Hobbies Today, Careers Tomorrow
Tick, tock, tick, tock: Your future is calling your name, and it’ll be here before you know it. You may be trying to survive and pay this month’s rent, but that’s no reason to lose sight of the vast tomorrow ahead of you. After all, after a stressful day at work, what do we turn to? Our hobbies.
They fulfill us, help us explore different skill sets, and lower our blood pressure. So it should come as no surprise that many “hobbyists” and “tinkerers” are in fact subconsciously prepping for future careers.
The economy is a moving target, and it can only move forward. That means, like a chess player, you need to be thinking about what employers will demand not today, not next year, but five or ten years down the road. This also makes sense since the average adult switches careers seven times in a lifetime. Surely, they drew inspiration from their past times as well.
So, what do your hobbies today tell you about your future jobs? Let’s peer into the crystal ball:
The multilingual travel junkie
Did you grow up in a bilingual household? Is your passport crammed with stamps from nearly every continent? You might have extra grey matter in your inferior parietal cortex (which governs language), and that puts you in a superior position for future careers such as international law or international business.
“It’s a small world after all,” as the jingle goes, and global business and trade can only continue to grow. Whether you go into international law, tax codes, regulations, or work for a multinational, it helps to maneuver the cultural nuances that can make or break a deal. Also, a recent Wall Street Journal analysis showed that global companies are doing better than U.S. companies: Nearly 60% of the revenue growth between 2009 and 2011 came from overseas.
The Stamp Collector
Are you ecstatic when you find a 1993 29c Elvis Presley Mint Single? Hoarding stamps isn’t just a past time for retired geeks – it can be quite the intellectual hobby for the younger crowd, too. Not only are they history buffs, most philatelists are also unparalleled in their ability to organize large amounts of data.
If you can carefully document all your items’ grades and descriptions (like circulation status or Mint State), you will probably be an excellent database engineer or information scientist. Many Big Data occupations (including database administrators) command an average salary of almost $72,000. Six years from now, they will add over a million jobs to the U.S. economy (Bureau of Labor Statistics).
If you’ve ever kept a spiral-bound journal or faithfully wrote a blog on LiveJournal or WordPress in your spare time, you may have a knack for content creation. Tomorrow’s marketing will be much more education-based than purely sales-based, so headhunters will be looking for business writers who can specialize in technical blogs, B2B (business to business) articles, whitepapers, and special reports.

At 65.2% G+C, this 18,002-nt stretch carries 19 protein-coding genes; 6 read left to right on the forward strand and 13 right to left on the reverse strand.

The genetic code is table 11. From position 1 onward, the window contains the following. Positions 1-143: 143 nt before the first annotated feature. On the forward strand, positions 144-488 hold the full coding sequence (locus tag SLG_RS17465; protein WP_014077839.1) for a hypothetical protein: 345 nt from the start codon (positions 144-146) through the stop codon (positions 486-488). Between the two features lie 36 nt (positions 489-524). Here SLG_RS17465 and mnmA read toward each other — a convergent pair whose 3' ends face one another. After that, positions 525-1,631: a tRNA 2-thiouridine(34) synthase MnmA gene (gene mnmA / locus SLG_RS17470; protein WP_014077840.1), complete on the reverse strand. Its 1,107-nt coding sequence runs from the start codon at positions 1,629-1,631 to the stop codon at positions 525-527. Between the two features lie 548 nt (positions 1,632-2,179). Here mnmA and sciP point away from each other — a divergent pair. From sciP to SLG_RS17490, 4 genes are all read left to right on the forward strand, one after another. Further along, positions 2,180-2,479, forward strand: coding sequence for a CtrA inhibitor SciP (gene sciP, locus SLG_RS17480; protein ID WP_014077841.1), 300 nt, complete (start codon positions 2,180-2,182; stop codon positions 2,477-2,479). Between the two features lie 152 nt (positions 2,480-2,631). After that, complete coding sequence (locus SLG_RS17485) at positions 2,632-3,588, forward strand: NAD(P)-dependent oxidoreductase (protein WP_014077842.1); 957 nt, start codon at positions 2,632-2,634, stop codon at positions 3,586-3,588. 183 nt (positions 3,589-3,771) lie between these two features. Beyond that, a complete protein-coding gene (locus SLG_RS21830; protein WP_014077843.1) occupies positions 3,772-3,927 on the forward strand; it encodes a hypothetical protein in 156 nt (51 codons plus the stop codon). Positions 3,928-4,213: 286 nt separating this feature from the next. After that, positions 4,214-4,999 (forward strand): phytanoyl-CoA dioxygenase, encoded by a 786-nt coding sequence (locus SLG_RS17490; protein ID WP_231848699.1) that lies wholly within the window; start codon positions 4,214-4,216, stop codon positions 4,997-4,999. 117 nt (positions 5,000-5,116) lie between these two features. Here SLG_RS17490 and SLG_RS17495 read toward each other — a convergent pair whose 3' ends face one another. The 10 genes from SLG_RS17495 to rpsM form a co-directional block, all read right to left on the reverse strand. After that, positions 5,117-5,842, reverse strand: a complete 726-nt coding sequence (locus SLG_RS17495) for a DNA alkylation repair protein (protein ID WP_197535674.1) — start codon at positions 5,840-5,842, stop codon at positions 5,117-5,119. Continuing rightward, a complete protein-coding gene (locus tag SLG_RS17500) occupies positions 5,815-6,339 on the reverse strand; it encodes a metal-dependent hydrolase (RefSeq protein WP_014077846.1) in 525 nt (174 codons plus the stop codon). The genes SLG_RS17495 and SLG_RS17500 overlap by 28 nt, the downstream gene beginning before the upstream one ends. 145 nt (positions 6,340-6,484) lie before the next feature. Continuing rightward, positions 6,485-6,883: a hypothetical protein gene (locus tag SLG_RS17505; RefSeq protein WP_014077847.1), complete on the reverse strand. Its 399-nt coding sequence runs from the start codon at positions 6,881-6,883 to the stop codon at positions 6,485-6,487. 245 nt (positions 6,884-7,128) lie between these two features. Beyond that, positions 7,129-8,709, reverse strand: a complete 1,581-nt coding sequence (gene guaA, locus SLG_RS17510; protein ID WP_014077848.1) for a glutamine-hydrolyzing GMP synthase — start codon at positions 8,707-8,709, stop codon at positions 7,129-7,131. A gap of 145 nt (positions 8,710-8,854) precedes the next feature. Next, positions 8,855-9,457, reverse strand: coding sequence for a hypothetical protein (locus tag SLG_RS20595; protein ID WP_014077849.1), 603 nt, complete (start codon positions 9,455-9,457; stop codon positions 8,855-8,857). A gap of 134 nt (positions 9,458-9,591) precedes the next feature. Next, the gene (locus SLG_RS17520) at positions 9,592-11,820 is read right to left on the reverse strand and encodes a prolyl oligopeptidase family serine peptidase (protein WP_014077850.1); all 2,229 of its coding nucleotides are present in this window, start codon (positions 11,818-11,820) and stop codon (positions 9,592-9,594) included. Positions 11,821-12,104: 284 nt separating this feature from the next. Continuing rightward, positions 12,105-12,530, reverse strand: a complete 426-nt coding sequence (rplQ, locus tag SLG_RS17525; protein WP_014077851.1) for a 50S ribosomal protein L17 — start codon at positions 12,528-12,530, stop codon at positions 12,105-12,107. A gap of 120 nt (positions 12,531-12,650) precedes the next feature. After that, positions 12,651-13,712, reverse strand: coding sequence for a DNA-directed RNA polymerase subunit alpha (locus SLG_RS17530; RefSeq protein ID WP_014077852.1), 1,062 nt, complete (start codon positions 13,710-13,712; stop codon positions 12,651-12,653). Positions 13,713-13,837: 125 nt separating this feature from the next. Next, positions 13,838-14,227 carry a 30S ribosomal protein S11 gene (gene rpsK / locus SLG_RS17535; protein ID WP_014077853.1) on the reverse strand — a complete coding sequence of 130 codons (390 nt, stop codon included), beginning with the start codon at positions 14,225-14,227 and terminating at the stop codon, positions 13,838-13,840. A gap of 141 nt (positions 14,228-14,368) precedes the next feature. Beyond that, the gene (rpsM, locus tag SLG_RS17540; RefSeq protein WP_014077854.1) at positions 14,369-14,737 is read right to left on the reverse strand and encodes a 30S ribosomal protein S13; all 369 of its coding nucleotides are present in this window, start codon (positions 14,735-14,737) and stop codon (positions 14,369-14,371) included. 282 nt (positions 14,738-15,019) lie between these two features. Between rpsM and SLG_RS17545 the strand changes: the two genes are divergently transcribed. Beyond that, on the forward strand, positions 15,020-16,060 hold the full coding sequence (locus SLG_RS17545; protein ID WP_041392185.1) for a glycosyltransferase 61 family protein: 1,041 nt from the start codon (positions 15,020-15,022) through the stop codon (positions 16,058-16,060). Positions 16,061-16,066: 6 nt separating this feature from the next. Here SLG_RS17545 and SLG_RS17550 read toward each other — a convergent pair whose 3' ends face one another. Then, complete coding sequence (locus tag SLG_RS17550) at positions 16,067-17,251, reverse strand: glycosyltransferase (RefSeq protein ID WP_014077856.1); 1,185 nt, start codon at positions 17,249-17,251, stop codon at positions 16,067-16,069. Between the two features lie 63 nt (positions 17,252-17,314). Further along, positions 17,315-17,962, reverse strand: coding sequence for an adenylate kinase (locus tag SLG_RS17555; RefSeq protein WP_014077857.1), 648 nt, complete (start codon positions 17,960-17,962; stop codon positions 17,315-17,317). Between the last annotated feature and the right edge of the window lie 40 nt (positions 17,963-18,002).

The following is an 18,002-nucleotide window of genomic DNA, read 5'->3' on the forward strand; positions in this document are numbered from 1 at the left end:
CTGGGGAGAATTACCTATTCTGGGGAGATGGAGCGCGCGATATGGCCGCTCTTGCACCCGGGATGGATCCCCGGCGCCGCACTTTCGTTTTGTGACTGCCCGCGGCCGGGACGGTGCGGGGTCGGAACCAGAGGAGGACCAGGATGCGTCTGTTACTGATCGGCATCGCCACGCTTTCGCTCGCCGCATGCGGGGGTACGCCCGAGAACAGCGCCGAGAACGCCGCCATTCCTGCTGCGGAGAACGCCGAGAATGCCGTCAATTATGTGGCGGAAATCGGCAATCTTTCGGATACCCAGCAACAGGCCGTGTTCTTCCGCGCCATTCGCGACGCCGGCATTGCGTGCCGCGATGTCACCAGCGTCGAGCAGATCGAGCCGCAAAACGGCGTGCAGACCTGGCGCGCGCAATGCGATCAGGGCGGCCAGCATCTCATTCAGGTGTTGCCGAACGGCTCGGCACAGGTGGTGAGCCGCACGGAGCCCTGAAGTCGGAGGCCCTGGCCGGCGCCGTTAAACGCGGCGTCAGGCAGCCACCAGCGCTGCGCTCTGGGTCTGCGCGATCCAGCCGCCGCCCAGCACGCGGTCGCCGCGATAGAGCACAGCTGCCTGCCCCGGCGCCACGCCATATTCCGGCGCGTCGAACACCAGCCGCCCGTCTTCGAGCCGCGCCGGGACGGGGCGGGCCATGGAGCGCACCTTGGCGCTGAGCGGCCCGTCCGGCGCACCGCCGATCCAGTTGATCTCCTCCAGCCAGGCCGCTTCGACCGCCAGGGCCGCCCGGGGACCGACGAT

If you’ve ever found yourself buying a short-sale home, thinking “it just needs a little bit of work” only to find yourself overhauling every nook and cranny, you just might have the project-obsessed mindset of a civil engineer. What better time than the present, to prep yourself for this high-paying career that’s poised to grow 19.7% over the next 10 years?
After all, the “improvements” to your humble home are a microcosm for designing bridges, roads, waste treatment plants, and water systems.
Your concoctions fill up Instagram, and several Facebook friends have blocked your mouthwatering pictures from their feed because it’s ruining their diets. You obsess over different beer brewing ideas. Not just a hobby for the gluttonous, food science and technology is serious business. As Americans become more health-conscious and crave more innovative flavors (bacon vodka or sushi ice cream, anyone?), food scientists will be in demand, with job outlook growing at 9%.
The Numismatist (Coin Collector)
Got a yen for tracking your coins’ circulation history? Must numismatists aren’t just history buffs who like to look at shiny pieces of bullion – they are detail-oriented, and genuinely understand the value of currency, money, and how they fluctuate with the stock market.
These are critical traits of personal finance advisers, who are winning in a field which is projected to grow 27% in the next 10 years. Even the lowest end of the salary range is a comfortable $49,410. Thanks to Baby Boomers and the erosion of Social Security and pensions, everyone is more conscious about not outliving them. Because most advisers recommend keeping about 10% of investment portfolios in precious metals, you’re at least already an expert in one area of personal finance.